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Brush strokes bring balance to barrister’s life


Barrister Oliver Koehn loves his job, but he’s also passionate about painting – so much so that a couple of years ago he cut back his work hours so he could spend more time on his art.

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Koehn now works nine days a fortnight in the criminal law section of the Legal Services Commission (SA’s legal aid service) and on the other week day puts brush to canvas creating portraits and landscapes from his home-based art practice.

“My painting helps me bring balance to my life,” he says.

“Like most jobs in the law, the work is demanding and stress levels can be very high.

“We hear a lot about high rates of stress-related illnesses in the legal profession and the consequent need for lawyers to have other pursuits outside their professional lives. These pursuits are a diversion from work issues and provide an opportunity to reflect and recharge.

“My art does this for me.”

Koehn currently has 14 paintings on show alongside work by two other artists – his wife, photographer Malinda-Ro Koehn, and fellow painter Jan Burns – in an exhibition titled Where? … Reflections on Place at the North Adelaide Community Centre Hall.

Although he drew and painted from an early age, Koehn tells InDaily it was Malinda-Ro’s battle with breast cancer that prompted both of them to start taking their creative pursuits more seriously around nine years ago.

He says on his website that the confrontation with mortality brought home for him the truth that “dreams count for nothing if they are not realised”.

Koehn held his first solo exhibition at the Legal Services Commission in 2008 and has since shown his work in a number of other places around Adelaide.

His 14 paintings on show in North Adelaide were inspired by an 18-day trek he did with his sister-in-law and a friend along the western shores of Lake Torrens to raise money for Cancer Council SA.

“It was very isolated and we had to cart all our gear in a specially designed trolley because it was too far to carry everything by backpack,” Koehn says. “We had supplies buried along the way.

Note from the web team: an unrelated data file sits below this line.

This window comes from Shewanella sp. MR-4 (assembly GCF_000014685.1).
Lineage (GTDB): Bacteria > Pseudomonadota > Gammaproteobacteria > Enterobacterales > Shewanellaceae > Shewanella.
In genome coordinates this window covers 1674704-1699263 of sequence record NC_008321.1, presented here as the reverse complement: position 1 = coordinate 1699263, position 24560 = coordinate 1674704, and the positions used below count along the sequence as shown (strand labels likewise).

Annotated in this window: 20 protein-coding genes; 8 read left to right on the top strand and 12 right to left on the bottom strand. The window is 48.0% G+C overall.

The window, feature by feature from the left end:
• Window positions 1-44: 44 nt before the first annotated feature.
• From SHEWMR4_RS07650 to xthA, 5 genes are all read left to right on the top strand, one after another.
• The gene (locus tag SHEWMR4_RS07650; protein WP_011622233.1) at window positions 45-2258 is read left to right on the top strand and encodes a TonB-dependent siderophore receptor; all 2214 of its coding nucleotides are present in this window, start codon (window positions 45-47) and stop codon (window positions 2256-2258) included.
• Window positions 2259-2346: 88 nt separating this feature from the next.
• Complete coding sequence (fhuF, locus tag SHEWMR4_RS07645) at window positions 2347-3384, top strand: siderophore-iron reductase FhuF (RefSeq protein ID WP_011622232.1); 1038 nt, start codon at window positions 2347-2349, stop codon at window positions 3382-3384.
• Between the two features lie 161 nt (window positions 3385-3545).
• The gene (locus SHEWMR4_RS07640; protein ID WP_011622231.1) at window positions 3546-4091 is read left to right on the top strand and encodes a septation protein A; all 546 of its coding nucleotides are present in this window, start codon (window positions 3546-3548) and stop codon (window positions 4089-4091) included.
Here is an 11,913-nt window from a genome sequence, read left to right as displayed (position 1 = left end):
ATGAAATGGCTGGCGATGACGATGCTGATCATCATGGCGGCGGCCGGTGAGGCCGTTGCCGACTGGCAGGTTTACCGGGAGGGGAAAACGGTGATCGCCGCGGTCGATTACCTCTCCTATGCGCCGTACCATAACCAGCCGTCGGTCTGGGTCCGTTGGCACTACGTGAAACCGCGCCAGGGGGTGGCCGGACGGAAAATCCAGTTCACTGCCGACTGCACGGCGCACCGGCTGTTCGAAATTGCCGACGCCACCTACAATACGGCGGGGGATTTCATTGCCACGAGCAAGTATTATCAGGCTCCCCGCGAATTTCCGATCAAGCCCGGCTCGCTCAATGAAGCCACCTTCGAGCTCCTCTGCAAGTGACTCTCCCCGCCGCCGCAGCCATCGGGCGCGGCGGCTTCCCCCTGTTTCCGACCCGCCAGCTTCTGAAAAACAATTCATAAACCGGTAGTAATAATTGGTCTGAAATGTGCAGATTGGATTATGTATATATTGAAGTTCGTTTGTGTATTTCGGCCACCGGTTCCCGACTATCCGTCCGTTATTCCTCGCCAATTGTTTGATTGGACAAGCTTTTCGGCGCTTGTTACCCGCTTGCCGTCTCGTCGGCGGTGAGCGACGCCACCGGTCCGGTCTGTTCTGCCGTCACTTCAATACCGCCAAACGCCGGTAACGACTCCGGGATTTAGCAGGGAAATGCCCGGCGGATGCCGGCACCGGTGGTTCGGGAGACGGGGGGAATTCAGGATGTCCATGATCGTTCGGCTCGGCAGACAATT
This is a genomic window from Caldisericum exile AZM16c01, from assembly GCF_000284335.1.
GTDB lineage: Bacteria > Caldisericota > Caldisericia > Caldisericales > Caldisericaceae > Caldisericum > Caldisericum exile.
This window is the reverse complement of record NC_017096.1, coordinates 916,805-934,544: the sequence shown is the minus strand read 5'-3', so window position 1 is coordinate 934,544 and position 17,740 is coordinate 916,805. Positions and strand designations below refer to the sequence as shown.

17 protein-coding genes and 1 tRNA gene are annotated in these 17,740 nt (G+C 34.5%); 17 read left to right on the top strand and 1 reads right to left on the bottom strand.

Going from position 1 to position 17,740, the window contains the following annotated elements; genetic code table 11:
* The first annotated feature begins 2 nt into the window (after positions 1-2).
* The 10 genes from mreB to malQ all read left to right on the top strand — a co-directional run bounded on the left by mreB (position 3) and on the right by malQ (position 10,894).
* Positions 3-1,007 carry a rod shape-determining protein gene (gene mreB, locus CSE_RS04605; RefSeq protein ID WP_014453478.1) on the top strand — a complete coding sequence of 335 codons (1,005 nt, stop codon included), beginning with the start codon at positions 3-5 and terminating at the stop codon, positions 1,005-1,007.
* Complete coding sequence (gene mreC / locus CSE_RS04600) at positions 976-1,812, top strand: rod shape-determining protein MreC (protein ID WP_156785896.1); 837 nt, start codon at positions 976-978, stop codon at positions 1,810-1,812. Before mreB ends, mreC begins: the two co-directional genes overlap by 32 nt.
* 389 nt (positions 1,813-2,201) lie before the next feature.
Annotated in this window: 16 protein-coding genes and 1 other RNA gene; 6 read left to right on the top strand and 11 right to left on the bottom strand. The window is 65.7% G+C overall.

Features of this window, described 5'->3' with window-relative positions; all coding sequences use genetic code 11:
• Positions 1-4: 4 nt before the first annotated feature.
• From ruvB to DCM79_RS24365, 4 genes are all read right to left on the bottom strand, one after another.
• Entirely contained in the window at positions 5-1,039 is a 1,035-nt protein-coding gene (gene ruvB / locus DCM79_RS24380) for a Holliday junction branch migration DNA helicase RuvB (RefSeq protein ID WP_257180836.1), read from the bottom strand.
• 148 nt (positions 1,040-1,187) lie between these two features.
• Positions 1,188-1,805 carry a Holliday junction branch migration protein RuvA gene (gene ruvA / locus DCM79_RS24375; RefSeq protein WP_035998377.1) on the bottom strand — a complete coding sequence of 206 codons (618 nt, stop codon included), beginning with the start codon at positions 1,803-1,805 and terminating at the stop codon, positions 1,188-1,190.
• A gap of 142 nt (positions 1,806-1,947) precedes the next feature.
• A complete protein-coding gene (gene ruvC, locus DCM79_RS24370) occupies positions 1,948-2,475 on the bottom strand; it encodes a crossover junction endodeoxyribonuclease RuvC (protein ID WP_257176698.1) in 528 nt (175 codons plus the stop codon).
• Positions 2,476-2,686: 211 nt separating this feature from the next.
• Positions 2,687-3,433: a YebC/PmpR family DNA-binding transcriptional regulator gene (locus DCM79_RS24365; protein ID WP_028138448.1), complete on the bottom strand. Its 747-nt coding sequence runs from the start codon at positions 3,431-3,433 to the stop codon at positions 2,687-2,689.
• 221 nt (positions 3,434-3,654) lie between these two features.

“It was quite an eye-opening expedition.”

The barrister-artist was awestruck by the vastness of the 250km long by 30km wide saltwater lake, by its fascinating flora, and by the rocks – “so many different rocks, many of them moulded and formed by what must have been waves lapping against the shore a long time ago”.

Malinda-Ro was support team co-ordinator for the trek, and many of the rocks featured in her series of images in the Where? … Reflections on Place exhibition were photographed at Lake Torrens.

'Specular', Lake Torrens, by Oliver Koehn.

‘Specular’, Lake Torrens, by Oliver Koehn.

Koehn says he was initially frustrated by the discovery that even in such a remote natural location, there were still signs of human activity. He decided to channel those feelings into his paintings, which seek to convey both the beauty of the lake and the tension between people’s desire to escape the ratrace and the “spoiling effect” of intrusions into untouched places.

‘It was really quite amazing – it was almost a spiritual experience,” he says of the trek.

“I was looking for something that would inspire me and I was really moved by it.”

Koehn’s work and art have previously come together through portraits (both paintings and caricatures) of his Legal Services Commission colleagues and others from the legal world, some of which were shown in an earlier exhibition at the North Adelaide Community Centre Hall.

'Fishing for evidence' – Koehn's painting of Judge Muscat.

‘Fishing for evidence’ – Koehn’s painting of Judge Muscat.

Through the portraits, he seeks to convey the subjects’ characters and out-of-work interests. There is one, for example, of Judge Paul Muscat fishing from a pier, and another of former LSC barrister Julian Kelly, whom Koehn describes as a crusader for justice.

“For his [Kelly’s] retirement, I was commissioned to paint a portrait of him.

“He’s dressed up as a crusader with armour and a tunic with the Legal Services Commission logo, and he’s got an arrow stuck in his side; his face is contorted in agony and there are references to a recent case he was involved in.

“It’s quite dramatic.”

'R v Keogh', by Oliver Koehn.

‘R v Keogh’, by Oliver Koehn.

While some of his art is inspired by his work, Koehn says that usually when he paints he turns off to everything else.

“I put on all sorts of music and just drift into other worlds … sometimes it’s almost euphoric.”

Artists Oliver Koehn, Malinda-Ro Koehn and Jan Burns are showing their work at the exhibition Where? … Reflections on Place at the North Adelaide Community Centre Hall, 176 Tynte Street, until May 26.


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